Global warming at the end of the last Ice Age led to the inundation of vast landscapes that had once been home to thousands of people. These lost lands hold a unique and largely unexplored record of settlement and colonisation linked to climate change over millennia.
Within the Europe's Lost Frontiers project, researchers in the fields of archaeo-geophysics, molecular biology and computer simulation are seeking to explore the past environments, ecological change and the transition between hunter gathering societies and farming in the inundated land of the southern North Sea - Doggerland.
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Doctoral Researcher - Analytical Science
Mohammed completed his undergraduate degree in chemistry at the university of Sirte, Libya (2011), where he developed his interest in the different and new analytical techniques, and how to use and develop them.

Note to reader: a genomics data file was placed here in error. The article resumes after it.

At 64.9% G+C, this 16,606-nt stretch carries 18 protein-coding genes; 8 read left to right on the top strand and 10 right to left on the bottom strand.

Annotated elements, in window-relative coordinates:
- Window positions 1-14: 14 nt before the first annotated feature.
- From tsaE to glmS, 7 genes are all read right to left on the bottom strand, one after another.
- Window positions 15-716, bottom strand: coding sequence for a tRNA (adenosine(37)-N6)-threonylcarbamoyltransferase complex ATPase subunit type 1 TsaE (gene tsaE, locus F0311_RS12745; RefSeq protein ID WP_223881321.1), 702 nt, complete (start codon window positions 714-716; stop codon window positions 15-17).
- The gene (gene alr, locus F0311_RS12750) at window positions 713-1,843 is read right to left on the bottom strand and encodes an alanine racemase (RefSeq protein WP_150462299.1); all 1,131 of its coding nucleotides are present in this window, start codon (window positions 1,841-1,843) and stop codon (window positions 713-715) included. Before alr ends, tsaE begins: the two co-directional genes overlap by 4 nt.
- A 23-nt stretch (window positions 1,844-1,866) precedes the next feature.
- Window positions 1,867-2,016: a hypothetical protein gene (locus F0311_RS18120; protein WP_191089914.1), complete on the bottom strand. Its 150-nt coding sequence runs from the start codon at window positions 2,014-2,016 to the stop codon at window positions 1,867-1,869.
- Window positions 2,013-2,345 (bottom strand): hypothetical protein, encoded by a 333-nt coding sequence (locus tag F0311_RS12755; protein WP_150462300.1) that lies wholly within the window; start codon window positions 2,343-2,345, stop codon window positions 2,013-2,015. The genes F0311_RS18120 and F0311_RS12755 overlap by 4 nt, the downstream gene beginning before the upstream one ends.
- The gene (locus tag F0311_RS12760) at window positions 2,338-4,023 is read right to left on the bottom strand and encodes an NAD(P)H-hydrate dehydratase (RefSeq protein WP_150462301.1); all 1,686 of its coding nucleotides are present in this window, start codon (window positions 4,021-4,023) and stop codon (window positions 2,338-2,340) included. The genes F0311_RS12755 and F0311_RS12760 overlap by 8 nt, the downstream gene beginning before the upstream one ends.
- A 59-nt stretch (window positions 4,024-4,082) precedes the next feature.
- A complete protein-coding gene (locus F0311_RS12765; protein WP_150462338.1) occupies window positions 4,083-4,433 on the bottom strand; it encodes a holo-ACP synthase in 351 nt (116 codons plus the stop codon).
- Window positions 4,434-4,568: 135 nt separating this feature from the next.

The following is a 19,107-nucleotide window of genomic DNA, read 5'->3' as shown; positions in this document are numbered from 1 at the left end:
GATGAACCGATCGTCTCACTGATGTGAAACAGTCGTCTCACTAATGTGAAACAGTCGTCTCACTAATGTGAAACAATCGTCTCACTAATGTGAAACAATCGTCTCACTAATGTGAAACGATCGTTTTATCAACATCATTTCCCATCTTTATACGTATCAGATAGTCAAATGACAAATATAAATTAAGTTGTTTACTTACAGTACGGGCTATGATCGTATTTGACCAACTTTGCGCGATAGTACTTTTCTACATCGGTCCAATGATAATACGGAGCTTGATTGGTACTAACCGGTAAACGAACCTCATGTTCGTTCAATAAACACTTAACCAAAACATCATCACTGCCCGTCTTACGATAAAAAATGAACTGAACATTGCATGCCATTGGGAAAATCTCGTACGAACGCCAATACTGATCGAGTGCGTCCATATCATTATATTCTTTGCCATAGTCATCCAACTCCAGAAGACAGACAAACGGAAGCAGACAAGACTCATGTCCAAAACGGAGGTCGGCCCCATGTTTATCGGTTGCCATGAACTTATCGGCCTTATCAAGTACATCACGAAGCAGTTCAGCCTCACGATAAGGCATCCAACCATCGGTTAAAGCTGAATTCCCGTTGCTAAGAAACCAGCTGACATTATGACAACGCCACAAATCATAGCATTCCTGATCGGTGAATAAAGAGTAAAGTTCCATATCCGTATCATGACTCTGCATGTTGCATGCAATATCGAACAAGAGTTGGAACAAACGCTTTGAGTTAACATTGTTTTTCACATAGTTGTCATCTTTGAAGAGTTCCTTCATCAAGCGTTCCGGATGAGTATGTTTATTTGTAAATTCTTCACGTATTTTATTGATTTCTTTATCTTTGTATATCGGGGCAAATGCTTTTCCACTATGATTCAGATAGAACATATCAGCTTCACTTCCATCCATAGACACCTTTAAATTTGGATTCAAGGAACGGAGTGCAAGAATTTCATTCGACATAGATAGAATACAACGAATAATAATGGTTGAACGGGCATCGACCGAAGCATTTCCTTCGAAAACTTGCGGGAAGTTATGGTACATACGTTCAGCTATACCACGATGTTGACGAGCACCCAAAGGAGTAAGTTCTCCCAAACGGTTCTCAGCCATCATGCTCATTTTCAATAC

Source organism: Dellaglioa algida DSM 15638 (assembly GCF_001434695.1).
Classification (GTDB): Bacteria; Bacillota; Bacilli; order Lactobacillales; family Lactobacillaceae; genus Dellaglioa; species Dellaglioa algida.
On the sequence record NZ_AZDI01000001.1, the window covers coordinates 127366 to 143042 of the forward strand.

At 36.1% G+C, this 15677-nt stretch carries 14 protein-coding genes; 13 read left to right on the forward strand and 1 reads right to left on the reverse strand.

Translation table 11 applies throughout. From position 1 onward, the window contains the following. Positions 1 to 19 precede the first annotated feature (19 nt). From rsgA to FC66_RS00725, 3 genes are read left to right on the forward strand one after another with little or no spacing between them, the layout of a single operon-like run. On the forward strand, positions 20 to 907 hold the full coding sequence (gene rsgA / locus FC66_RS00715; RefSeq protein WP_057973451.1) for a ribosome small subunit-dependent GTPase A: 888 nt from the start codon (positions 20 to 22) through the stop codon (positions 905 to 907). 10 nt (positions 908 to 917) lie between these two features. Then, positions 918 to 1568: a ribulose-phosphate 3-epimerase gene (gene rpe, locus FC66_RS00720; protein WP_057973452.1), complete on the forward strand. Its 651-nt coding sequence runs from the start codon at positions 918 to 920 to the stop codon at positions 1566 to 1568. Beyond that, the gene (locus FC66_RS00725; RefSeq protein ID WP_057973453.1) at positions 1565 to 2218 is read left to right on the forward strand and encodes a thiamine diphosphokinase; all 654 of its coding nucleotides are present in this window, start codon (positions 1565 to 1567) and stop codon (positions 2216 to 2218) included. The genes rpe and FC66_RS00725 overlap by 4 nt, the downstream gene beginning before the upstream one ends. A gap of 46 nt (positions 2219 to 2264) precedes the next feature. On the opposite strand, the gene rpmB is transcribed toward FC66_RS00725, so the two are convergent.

In May 2013, Mohammed started work at the biggest oil company in Libya, Sirte Oil Company for Production, Manufacturing of Oil and Gas, working as a laboratory technician in the methanol production laboratory.
Mohammed obtained an MSc in Analytical Science from the University of Bradford, UK (2016-2017), which included the completion of his dissertation analysing three sediment samples from the North Sea, using a number of analytical techniques.
As part of the Lost Frontiers team and his doctoral studies, Mohammed will be analysing a number of project cores using various analytical methods. The aim of this to expand on his previous research investigating and following the organic compounds present within the samples to identify their resources.
University of Bradford